This weekend I enjoyed the first of my planned weaving activities for 2012: two days at at Weft textile studio learning the Theo Moorman technique with Jan Shelley. It was absolute bliss to turn my back on the computer and the mountains of work piled around it and head down the coast to spend quality time at the loom — and with other weavers to boot! The social aspect was a significant part of the treat, I must admit. But learning the technique was fascinating too, and I gradually shifted from intimidated to excited over the course of the weekend.
I started intimidated, because I couldn’t imagine what on earth I would think of to do with this technique that would be within my limited artistic capacities. However, we were set to work on a sampler, practising different skills but sticking to simple squares and rectangles. I concentrated on trying a range of bonkers yarns, from the skinny and slippery to the wildly fuzzy, and by the end of day one I had woven this:
Yup, that’s it. If you peer at the bottom of the photo you can still see where the warp is tied on to the apron rod — that is the sum total of one day of weaving. Slow cloth for sure. But I got very excited by the overlapping squares which I had just started and overnight my head went into crazy over-excited mode. I went back on day two with a box of coloured yarn and a plan to see how many I could overlap without exploding my head completely. The six-bobbin moment turned out to be as far as I could go…
If you’re paying attention, then you may spot that the top row of colour is constructed differently from the row below, in that the inlaid blocks are joined together rather than sitting side-by-side (although given my colour and bobbin arrangements it is not especially clear what’s going on). The structure of Theo Moorman is very simple, but the way you handle the inlay opens up some very complex possibilities and I managed to experiment with a few.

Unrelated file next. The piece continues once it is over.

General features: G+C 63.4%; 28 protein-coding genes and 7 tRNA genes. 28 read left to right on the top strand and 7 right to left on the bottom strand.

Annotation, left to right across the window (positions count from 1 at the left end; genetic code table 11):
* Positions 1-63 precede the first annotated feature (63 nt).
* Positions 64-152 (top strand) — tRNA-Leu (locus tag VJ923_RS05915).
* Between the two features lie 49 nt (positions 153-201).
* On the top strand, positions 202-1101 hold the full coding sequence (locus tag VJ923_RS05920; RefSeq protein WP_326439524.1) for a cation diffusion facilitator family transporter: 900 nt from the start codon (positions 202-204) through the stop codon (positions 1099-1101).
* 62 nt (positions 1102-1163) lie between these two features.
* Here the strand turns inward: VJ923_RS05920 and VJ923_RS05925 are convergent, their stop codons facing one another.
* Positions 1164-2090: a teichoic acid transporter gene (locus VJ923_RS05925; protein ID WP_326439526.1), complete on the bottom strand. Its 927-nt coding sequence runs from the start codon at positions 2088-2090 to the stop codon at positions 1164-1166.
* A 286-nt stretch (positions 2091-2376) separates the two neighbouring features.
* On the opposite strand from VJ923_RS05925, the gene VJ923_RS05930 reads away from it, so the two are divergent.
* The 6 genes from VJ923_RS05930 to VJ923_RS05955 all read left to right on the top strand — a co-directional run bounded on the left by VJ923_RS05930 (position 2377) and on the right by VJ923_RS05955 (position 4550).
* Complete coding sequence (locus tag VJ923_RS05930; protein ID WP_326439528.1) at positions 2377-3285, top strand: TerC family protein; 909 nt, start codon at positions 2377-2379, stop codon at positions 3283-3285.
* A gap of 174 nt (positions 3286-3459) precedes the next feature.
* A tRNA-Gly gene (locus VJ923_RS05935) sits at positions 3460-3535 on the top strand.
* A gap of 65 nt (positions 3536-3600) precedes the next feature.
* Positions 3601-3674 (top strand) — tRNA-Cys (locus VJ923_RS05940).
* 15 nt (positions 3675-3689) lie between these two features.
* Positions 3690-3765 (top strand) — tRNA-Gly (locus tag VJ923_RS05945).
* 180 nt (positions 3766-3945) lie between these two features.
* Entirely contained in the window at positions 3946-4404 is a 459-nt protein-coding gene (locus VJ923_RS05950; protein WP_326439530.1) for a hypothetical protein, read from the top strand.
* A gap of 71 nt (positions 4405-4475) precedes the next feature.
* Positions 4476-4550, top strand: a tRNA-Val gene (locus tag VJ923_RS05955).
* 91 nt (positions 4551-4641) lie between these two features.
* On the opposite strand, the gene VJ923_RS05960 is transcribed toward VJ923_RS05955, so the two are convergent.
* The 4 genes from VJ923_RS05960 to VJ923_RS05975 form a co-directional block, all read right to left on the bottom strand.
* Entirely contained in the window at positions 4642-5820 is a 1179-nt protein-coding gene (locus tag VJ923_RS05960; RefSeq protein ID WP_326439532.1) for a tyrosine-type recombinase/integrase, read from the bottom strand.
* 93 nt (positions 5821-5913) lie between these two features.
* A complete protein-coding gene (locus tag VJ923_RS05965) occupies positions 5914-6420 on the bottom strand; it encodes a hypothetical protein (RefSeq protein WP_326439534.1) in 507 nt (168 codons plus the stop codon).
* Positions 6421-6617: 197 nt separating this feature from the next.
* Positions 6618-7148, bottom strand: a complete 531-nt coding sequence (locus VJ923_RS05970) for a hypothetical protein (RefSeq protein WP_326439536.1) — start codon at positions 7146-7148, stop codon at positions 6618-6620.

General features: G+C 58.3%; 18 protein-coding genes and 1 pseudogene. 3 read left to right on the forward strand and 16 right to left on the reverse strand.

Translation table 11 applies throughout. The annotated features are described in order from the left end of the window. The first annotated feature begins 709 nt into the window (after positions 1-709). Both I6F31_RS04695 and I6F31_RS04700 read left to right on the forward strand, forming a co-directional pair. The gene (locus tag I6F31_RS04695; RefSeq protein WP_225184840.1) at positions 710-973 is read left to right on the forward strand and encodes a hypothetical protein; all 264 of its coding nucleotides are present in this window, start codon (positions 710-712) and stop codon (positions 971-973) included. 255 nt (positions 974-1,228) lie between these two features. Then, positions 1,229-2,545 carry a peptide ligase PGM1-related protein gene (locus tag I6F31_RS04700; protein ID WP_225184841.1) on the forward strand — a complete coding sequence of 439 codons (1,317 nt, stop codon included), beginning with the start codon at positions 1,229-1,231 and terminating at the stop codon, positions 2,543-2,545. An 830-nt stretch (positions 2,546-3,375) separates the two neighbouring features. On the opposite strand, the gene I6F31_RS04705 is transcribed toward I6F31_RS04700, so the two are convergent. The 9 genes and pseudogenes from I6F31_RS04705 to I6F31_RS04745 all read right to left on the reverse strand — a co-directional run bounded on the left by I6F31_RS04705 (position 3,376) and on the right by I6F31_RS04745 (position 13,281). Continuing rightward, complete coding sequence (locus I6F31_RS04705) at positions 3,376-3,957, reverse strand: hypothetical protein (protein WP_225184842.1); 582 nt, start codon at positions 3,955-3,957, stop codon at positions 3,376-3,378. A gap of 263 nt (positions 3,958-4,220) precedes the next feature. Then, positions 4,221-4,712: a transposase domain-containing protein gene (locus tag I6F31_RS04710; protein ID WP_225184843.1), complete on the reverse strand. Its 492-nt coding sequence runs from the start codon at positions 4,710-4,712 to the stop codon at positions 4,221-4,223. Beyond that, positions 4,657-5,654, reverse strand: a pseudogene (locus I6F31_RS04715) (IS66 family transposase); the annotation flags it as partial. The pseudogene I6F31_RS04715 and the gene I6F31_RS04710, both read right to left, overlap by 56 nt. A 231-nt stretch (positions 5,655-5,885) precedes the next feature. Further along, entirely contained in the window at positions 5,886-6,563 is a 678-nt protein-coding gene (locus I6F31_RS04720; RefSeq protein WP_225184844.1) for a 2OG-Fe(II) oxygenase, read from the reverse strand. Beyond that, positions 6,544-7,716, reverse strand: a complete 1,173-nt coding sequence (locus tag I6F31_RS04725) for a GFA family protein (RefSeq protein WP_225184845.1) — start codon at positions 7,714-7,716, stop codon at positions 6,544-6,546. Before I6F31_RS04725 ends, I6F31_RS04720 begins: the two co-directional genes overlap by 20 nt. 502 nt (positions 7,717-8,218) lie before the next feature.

The warp is threaded on four shafts: shafts one and two hold the ground cloth (the thick white cotton in my sampler) and shafts three and four hold the tie-down threads (the fine black cotton you can see over the white card in the shed — the card was very useful for seeing exactly where the tie-down threads were so I put it in every shed which involved more than one colour). Here’s a side view:
You weave one tabby pick, lifting shafts one and three, then lower shaft one (the ground cloth) to weave an inlay pick on shaft three. Because the tie-down thread is raised for two picks in a row, the inlay slips over the tabby pick and sits on top of it. Then you weave the opposite tabby pick, shafts two and four, and then inlay on shaft four which again sits on top of it. There is plenty of detail about it in this WeaveZine article by Nadine Sanders.
So on day two I finished my overlapping rectangles and then played about with colour to get this. I quite like it sideways.
Even slower cloth than on day one! My head is still fizzing with ideas, but it is clearly going to take years to try them out.
Oh, and Stuart and I got a fish supper from the Anstruther Fish Bar. What more could a person want from a weekend? Ice cream and a Daniel Auteuil movie on DVD? Yup, had that too. Brilliant.
Sadly it is now Monday and the central heating is on the blink.